James Twitchell takes an in-depth look at the ads and ad campaigns—and their creators—that have most influenced our culture and marketplace in the twentieth century. P. T. Barnum’s creation of buzz, Pepsodent and the magic of the preemptive claim, Listerine introducing America to the scourge of halitosis, Nike’s “Just Do It,” Clairol’s “Does She or Doesn’t She?,” Leo Burnett’s invention of the Marlboro Man, Revlon’s Charlie Girl, Coke’s re-creation of Santa Claus, Absolut and the art world—these campaigns are the signposts of a century of consumerism, our modern canon understood, accepted, beloved, and hated the world over.
About James Twitchell
JAMES B. TWITCHELL is the author of several books on advertising, including Adcult USA: The Triumph of Advertising in American Culture and Carnival Culture: The Trashing of Taste in America. He is an alumnus professor of English at the University of Florida.
“Succinct and informative, a ... deep look into a deceptively complex subject.” —Christopher Lehmann-Haupt, New York Times
“Easily the Best Book on Advertising” — Philip Sawyer, director, Starch Advertising Research
“Not a single page is without a cleverly turned sentence, thought-provoking remark, or outrageous conclusion.” —Wired
“An immensely entertaining and seriously provocative piece of work . . . As wise as it is witty, this is a must for anybody really interested in brand marketing—or hooked on nostalgia.” —Baltimore Sun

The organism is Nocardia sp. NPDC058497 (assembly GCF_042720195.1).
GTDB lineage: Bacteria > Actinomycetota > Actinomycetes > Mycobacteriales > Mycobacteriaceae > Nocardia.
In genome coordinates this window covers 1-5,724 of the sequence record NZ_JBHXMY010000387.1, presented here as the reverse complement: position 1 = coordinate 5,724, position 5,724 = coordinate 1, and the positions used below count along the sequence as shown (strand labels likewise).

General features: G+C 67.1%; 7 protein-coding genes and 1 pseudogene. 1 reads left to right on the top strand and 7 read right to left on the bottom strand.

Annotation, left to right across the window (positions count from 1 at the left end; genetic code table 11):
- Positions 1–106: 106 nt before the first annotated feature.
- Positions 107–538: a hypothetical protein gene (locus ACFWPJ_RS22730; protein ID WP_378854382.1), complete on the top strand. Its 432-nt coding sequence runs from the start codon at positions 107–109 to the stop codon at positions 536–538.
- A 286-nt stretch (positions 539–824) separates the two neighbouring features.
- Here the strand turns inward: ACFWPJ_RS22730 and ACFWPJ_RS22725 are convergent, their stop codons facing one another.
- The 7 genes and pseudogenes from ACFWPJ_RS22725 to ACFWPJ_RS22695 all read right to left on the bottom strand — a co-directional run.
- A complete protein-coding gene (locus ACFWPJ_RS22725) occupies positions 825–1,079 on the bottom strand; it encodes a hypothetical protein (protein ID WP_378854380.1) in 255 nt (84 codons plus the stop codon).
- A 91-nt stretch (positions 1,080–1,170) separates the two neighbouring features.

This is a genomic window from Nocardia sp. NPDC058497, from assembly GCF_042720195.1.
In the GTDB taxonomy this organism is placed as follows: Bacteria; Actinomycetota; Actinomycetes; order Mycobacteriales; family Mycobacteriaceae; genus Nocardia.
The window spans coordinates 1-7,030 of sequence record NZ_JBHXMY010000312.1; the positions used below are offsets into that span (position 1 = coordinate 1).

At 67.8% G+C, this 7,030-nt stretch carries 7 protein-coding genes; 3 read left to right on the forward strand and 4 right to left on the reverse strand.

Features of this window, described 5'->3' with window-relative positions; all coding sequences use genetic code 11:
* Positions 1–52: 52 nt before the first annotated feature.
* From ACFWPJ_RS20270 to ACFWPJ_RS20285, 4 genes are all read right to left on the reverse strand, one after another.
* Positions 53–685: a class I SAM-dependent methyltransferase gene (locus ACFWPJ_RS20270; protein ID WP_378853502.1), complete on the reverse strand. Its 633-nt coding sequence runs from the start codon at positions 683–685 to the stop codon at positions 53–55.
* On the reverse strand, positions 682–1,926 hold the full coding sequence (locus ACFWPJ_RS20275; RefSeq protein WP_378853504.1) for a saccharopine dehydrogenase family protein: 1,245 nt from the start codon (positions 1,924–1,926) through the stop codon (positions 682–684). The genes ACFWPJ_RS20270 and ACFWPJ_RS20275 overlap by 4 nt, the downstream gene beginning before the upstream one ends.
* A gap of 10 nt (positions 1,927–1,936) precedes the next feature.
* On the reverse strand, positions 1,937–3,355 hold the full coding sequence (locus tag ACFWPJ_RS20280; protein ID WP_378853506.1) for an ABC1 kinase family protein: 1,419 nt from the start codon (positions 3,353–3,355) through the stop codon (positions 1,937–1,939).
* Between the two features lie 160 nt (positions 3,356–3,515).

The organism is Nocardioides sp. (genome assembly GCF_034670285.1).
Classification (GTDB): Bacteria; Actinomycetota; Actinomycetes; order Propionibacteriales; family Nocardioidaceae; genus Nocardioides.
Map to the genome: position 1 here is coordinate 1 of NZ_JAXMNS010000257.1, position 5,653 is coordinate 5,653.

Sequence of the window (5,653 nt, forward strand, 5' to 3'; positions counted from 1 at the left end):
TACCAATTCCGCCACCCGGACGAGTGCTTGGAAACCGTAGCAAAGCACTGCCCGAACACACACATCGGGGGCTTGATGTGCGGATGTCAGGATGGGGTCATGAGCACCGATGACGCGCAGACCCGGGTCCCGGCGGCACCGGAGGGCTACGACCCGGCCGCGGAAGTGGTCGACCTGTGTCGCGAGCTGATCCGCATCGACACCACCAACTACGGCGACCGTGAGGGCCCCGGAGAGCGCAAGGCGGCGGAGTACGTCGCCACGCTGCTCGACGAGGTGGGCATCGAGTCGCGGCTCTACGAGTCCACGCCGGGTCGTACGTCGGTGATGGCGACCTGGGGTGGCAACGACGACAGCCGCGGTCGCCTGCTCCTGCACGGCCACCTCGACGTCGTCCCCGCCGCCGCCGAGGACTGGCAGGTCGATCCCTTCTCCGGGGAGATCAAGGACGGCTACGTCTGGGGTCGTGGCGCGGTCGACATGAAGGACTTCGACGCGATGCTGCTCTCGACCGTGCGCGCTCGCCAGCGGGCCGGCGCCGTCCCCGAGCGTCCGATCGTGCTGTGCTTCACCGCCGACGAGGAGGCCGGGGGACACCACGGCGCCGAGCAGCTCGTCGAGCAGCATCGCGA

“Twenty Ads That Shook the World is a triumph. . . . James Twitchell not only recognizes and appreciates the many ways that ads shape our culture, but he also writes about advertising in ways unmatched by any other author.” —Creativity magazine
“This book is on fire with ideas. Far more than a history of great advertising, this invaluable and highly entertaining guide to the power of simple ideas is brimming with insights for anybody who’s ever wanted to buy or sell something.”—Steve Hayden, president, Worldwide Brand Services, Ogilvy & Mather
“A thoroughly enjoyable read that will have you humming more than a few jingles you thought you’d forgotten." —Entrepreneur
“As eerily comforting as a family photo album.” —Esquire
“This book is a treat. . . . Full of surprises and, as the only essential change in the advertising business through the years is the way one manipulates new technology, it is also a rich tapestry of stimulating thinking.” —Mary Wells Lawrence, founding partner, Wells, Rich, & Greene